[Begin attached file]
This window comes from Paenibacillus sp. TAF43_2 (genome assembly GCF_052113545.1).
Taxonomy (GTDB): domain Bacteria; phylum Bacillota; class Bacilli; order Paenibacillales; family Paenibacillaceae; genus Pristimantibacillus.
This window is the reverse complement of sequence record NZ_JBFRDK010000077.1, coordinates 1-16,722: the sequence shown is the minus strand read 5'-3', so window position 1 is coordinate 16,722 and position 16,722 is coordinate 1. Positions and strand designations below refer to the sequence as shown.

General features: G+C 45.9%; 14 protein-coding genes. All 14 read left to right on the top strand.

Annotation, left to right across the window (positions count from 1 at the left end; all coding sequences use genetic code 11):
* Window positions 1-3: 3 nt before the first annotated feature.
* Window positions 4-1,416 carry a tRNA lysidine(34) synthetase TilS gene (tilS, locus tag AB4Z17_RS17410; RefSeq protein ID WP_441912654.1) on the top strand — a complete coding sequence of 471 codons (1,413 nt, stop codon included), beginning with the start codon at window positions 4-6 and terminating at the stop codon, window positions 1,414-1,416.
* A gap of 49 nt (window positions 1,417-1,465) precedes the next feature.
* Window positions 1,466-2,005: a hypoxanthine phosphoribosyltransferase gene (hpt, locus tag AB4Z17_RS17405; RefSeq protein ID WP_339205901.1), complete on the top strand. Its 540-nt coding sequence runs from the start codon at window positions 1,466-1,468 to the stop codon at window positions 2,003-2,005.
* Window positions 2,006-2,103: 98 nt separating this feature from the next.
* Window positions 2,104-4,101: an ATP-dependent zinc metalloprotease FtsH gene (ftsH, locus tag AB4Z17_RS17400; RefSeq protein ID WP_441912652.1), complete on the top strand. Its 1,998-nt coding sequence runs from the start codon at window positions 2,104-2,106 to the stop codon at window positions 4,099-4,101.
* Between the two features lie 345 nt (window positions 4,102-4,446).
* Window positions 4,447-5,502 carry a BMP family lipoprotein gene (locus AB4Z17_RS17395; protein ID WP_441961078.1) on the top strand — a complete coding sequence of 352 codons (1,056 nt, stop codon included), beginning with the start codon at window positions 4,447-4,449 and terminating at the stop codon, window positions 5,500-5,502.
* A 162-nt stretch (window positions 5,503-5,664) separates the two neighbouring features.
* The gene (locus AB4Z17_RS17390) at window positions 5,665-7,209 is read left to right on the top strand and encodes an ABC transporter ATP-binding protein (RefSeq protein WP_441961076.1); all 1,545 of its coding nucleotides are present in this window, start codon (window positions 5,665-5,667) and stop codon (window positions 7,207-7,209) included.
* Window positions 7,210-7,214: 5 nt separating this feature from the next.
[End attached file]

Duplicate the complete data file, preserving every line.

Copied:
This window comes from Paenibacillus sp. TAF43_2 (genome assembly GCF_052113545.1).
Taxonomy (GTDB): domain Bacteria; phylum Bacillota; class Bacilli; order Paenibacillales; family Paenibacillaceae; genus Pristimantibacillus.
This window is the reverse complement of sequence record NZ_JBFRDK010000077.1, coordinates 1-16,722: the sequence shown is the minus strand read 5'-3', so window position 1 is coordinate 16,722 and position 16,722 is coordinate 1. Positions and strand designations below refer to the sequence as shown.

General features: G+C 45.9%; 14 protein-coding genes. All 14 read left to right on the top strand.

Annotation, left to right across the window (positions count from 1 at the left end; all coding sequences use genetic code 11):
* Window positions 1-3: 3 nt before the first annotated feature.
* Window positions 4-1,416 carry a tRNA lysidine(34) synthetase TilS gene (tilS, locus tag AB4Z17_RS17410; RefSeq protein ID WP_441912654.1) on the top strand — a complete coding sequence of 471 codons (1,413 nt, stop codon included), beginning with the start codon at window positions 4-6 and terminating at the stop codon, window positions 1,414-1,416.
* A gap of 49 nt (window positions 1,417-1,465) precedes the next feature.
* Window positions 1,466-2,005: a hypoxanthine phosphoribosyltransferase gene (hpt, locus tag AB4Z17_RS17405; RefSeq protein ID WP_339205901.1), complete on the top strand. Its 540-nt coding sequence runs from the start codon at window positions 1,466-1,468 to the stop codon at window positions 2,003-2,005.
* Window positions 2,006-2,103: 98 nt separating this feature from the next.
* Window positions 2,104-4,101: an ATP-dependent zinc metalloprotease FtsH gene (ftsH, locus tag AB4Z17_RS17400; RefSeq protein ID WP_441912652.1), complete on the top strand. Its 1,998-nt coding sequence runs from the start codon at window positions 2,104-2,106 to the stop codon at window positions 4,099-4,101.
* Between the two features lie 345 nt (window positions 4,102-4,446).
* Window positions 4,447-5,502 carry a BMP family lipoprotein gene (locus AB4Z17_RS17395; protein ID WP_441961078.1) on the top strand — a complete coding sequence of 352 codons (1,056 nt, stop codon included), beginning with the start codon at window positions 4,447-4,449 and terminating at the stop codon, window positions 5,500-5,502.
* A 162-nt stretch (window positions 5,503-5,664) separates the two neighbouring features.
* The gene (locus AB4Z17_RS17390) at window positions 5,665-7,209 is read left to right on the top strand and encodes an ABC transporter ATP-binding protein (RefSeq protein WP_441961076.1); all 1,545 of its coding nucleotides are present in this window, start codon (window positions 5,665-5,667) and stop codon (window positions 7,207-7,209) included.
* Window positions 7,210-7,214: 5 nt separating this feature from the next.